Rating: 2.5 Stars
Firstly, I do not read Ehrman's books for his opinions on Christianity. While he is a self-proclaimed agnostic, he is well-versed in Scripture. He knows what he is talking about when he he is reciting the facts of the Bible, and I appreciate that. I have learned a lot about the Bible from reading his books. But as a Christian with a faith that is growing stronger each day, I differ when it comes to many matters of opinion.
That being said, I am fascinated by the idea of how the Bible came to be what we know today, who decided what books made it and which ones didn't. I found this one interesting, but it is not necessarily what you call exciting. It presents several texts that were excluded from he New Testament, some very rightfully so. I must confess here that I skimmed the books that were clearly Gnostic.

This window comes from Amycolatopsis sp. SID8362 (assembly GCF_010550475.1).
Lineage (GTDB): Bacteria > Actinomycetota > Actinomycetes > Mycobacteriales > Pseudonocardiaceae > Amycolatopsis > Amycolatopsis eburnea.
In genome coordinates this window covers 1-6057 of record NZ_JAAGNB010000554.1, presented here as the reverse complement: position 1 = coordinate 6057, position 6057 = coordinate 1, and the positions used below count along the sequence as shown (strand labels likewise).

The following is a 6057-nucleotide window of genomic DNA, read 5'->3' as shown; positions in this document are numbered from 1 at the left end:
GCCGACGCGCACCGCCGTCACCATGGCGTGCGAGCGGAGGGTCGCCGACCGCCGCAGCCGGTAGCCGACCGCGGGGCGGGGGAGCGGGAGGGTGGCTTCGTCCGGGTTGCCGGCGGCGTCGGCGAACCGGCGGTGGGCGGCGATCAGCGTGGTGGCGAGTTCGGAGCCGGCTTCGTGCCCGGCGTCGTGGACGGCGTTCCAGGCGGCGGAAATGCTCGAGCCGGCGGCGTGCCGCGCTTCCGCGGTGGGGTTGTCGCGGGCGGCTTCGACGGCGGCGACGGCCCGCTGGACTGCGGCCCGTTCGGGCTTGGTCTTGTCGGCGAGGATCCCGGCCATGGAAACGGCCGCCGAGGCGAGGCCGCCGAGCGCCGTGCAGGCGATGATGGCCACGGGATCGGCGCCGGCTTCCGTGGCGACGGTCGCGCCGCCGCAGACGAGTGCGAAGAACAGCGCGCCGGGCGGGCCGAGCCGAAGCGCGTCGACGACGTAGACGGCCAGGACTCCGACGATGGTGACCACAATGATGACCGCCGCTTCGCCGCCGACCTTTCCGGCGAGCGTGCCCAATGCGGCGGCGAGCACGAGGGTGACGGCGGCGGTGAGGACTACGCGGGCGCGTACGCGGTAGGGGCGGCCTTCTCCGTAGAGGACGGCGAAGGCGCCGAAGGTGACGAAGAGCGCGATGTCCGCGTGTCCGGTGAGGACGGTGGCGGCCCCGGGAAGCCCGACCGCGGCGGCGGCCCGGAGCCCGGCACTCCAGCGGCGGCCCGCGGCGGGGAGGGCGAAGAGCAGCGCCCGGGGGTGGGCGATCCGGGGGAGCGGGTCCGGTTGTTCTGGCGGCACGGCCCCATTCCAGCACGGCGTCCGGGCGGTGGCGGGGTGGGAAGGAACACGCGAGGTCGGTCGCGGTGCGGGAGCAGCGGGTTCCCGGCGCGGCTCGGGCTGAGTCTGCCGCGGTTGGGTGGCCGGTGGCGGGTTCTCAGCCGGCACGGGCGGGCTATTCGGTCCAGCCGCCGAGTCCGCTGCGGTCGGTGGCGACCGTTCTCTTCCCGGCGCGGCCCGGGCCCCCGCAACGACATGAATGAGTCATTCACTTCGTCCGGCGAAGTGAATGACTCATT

Unfortunately some of the books are incomplete, so we do not know all their content, length, etc. Most of the time we do not even know who actually wrote the books presented. But they are interesting reads nonetheless - I especially find the book relating events of young Jesus' childhood and his exploits. It is certainly understandable that we would want to know more about Jesus as a child, or at any point in his life, really, but I think we can agree that it is likely not accurate or true.
This is not an easy read by any means - don't let my start and finish dates fool you. Some of the books are incredibly long and it difficult to discern the exact meanings. Each book is prefaced with an introduction, where and when it was found, and when historians generally believe it was written. While many times Ehrman gives a reason for why historians believe it was written at a certain time, but there are also several instances here he does not. This is troublesome, as if there is a reason historians believe it to belong to one century and not another, this should be stated.
That said, I found myself wanting to know more about the books, not just their content. Unfortunately after nearly 2,000 years, this information will likely continue to elude us.
I wavered back and forth between 2 and 3 stars. I like reading about these Scriptures because I am interested in how our Bible came to be. I don't necessarily agree with what these books say however, thus the reason for them being excluded from the New Testament.